During the fighting in France, the division, alongside troops from 5th Panzer division, committed numerous atrocities against colonial French troops including the mass murder of 50 surrendering Non-commissioned officers and men at Quesnoy and Airaines[N 6][N 7] The division is also considered by Raffael Scheck to be responsible for the execution of PoW's in Hangest-sur-Somme,[N 8] but were too far away to be involved in the massacre at Aiains.


  1. The losses for July were 3,231, and in August almost as many 3,035.[3]
  2. Note the Panzer 38(t)s in the background. These tanks were Czech built, and were absorbed into the service after the occupation of Czechoslovakia in 1938. Though a light tank, they were effective in 1940 and were used to fill out the new panzer regiments. 7th Panzer, being a new formation, used these as a main battle tank, supplemented by Pz Mk Is and IIs, and a handful of Pz Mk IVs.[11]
  3. Quote from Rommel: "A tight combat control west of the Meuse, and flexibility to meet the changing situation, were only made possible by the fact that the divisional commander with his signals troop kept on the move and was able to give orders direct to the regimental commanders in the forward line. Wireless alone - due to the necessity for encoding - would have taken too long, first to get the situation reports back to Division and then for Division to issue its orders. Continuous wireless contact was maintained with the division's operations staff, which remained in the rear, and a detailed exchange of views took place early each morning and each afternoon between the divisional commander and his Ia. This method of command proved extremely effective."[14]
  4. 4.0 4.1 4.2 The tanks of the Panzer Regiment literally raced each other during the first days advance.[18]
  5. 5.0 5.1 5.2 The tank armies were the 1st Tank Army and the 5th Guards Tank Army.[31]
  6. "Indeed, the soldiers of the 'Ghost Division' and its partner in crime, 5th Panzer Division, committed numerous atrocities against French colonial troops in 1940, murdering fifty surrendered non-commissioned officers and men at Airaines"[41]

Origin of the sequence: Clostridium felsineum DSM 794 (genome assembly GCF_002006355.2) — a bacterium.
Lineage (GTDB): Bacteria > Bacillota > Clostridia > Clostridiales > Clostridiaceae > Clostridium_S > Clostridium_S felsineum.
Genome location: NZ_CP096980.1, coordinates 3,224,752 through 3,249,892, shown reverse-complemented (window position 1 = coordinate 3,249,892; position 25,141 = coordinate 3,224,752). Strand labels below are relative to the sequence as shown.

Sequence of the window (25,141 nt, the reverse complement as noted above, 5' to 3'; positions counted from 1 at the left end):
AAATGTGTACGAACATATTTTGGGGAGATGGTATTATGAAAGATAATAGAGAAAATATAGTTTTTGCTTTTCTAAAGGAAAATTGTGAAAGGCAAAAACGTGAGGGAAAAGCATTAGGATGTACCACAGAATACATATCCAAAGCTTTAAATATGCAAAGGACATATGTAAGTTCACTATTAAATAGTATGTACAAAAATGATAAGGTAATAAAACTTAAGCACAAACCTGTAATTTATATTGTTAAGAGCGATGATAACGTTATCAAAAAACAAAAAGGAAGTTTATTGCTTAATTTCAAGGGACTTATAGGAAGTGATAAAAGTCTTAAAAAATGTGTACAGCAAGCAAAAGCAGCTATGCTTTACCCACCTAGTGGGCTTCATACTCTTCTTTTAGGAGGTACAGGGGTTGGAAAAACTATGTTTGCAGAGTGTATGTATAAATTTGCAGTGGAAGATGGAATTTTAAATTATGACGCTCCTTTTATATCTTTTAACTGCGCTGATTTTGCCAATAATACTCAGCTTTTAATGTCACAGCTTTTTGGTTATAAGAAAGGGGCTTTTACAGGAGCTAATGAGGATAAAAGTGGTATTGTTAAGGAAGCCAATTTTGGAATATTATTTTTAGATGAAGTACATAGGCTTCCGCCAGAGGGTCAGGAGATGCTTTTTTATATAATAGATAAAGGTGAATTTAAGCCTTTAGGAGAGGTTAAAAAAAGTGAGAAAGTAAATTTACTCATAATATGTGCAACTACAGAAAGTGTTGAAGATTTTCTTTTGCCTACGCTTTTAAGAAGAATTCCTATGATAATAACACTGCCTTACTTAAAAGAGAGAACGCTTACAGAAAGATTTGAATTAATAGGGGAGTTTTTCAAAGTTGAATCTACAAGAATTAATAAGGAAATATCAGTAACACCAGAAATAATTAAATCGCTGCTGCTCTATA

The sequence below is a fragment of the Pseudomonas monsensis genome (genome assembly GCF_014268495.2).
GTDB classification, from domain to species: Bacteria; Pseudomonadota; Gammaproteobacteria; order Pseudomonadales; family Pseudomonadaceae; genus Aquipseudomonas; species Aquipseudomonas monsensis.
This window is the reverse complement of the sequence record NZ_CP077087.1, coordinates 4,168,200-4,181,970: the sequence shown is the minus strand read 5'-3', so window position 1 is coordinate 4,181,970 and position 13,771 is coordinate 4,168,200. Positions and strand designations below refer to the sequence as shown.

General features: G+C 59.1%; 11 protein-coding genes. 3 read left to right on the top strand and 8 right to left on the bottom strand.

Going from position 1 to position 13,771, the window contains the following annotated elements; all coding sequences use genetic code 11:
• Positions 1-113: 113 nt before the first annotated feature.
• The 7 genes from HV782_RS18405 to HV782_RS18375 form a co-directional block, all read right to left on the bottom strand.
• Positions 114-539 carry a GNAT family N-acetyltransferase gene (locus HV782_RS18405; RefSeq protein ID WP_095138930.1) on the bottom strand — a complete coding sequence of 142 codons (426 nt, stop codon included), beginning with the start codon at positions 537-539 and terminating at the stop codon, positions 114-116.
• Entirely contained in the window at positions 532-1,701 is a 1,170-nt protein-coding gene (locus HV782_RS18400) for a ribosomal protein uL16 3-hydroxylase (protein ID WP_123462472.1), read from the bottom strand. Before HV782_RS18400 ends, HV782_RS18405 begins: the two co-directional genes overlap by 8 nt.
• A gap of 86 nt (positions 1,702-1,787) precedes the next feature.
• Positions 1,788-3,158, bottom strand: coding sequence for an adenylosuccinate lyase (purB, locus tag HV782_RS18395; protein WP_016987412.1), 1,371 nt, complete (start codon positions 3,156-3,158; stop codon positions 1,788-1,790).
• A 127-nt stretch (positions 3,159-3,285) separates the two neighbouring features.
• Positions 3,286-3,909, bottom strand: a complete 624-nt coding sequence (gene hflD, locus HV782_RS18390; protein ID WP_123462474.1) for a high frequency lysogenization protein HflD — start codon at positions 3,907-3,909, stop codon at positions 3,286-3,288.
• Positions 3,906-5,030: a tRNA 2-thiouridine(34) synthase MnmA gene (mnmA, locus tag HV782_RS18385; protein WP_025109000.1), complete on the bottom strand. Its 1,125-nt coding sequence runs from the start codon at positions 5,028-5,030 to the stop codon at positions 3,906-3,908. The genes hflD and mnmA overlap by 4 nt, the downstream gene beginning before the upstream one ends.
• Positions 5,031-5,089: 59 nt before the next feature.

7. "On 7 June, a number of soldiers of 53eme Regiment d'Infanterie Coloniale were shot, probably by troops of the 5th Panzer Division, following their surrender after a spirited defense in the area of Airaines, near Le Quesnoy. Similar acts had also been perpetrated by soldiers of Rommel's 7th Panzer Division on 5 June against the defenders of Le Quesnoy. Rommel noted in his own account that "any enemy troops were either wiped out or forced to withdraw"; at the same time he also provided the disparaging (but possibly somewhat contradictory in light of his first note) observation that "many of the prisoners taken were hopelessly drunk."[42]
  8. In Hangest-sur-Somme, some captured Tirailleurs and a French second lieutenant were shot by Germans in black uniforms, most likely members of Rommel's 7th Panzer Division[43]



  1. War Office 1975, p. D29, Excerpt reads: Fought in Poland and with outstanding dash in France, where it was mainly responsible for the successful advance to Le Harve.
  2. Glantz 1991, chptr 4, Operation Star.
  3. Nevenkin 2008, p. 233.
  4. 4.0 4.1 Rommel 1982, p. 6.
  5. Mitcham 2001, p. 80.
  6. Rommel 1982, p. 5.
  7. Lewin 1998, p. 12.
  8. Lewin 1998, p. 14.
  9. Rommel 1982, p. 8.
  10. Young 1950, p. 49.
  11. "7th Panzer Division, 1940" (PDF). 2nd Battalion, 5th Marine.<templatestyles src="Module:Citation/CS1/styles.css"></templatestyles>
  12. Pier Paolo Battistelli , Panzer Divisions: The Blitzkrieg Years 1939-40 p88
  13. Churchill Vol. 3 p.
  14. 14.0 14.1 Lewin 1998, pp. 14-15.
  15. Rommel 1982, p. 85.
  16. Stolfi 1991, p. 36.
  17. Stolfi 1991, p. 46.
  18. Glantz 1991, p. 173.
  19. Robert Kershaw, War Without Garlands: Operation Barbarossa 1941-1942 (Kindle Location 2054).
  20. Glantz 1991, p. 35.
  21. 21.0 21.1 Stolfi, Russell, A bias for action, 52
  22. Manteuffel, Die 7. Panzer–Division im ZweitenWeltkrieg, p135–6.
  23. Glantz 1991, p. 179.
  24. 24.0 24.1 24.2 Glantz 1993, pp. 389–392.
  25. von Luck 1989, p. 78.
  26. 26.0 26.1 26.2 Mitcham 2001, p. 81.
  27. Franz Kurowski, Panzergrenadier Aces
  28. Jentz 1996, p. 219.
  29. Deist & Maier 1990, p. 827.
  30. 30.0 30.1 30.2 Mitcham 2001, p. 82.
  31. Glantz 1991, pp. 350–360.
  32. Nevenkin 2008, p. 216.
  33. Nafziger 1999, pp. 64-69.
  34. Jentz 1996, p. 106.
  35. Jentz 1996, p. 120.
  36. Niehorster, Leo (8 November 2008). "German Army Fielded Tank Strengths, 10.05.1940". World War II Armed Forces - Orders of Battle and Organizations. Open Publishing. Retrieved 14 October 2015.<templatestyles src="Module:Citation/CS1/styles.css"></templatestyles>
  37. http://niehorster.org/011_germany/41_organ_army/41_div_pz-07.html
  38. Nafziger 1999, pp. 64-69, 216.
  39. Samuel W. Mitcham, Panzer Legions: A Guide to the German Army Tank Divisions of World War II
  40. Jentz 1996, p. 32.
  41. Alexander 2012, p. 332.
  42. Stone 2009, p. 109.
  43. Scheck 2006, p. 26.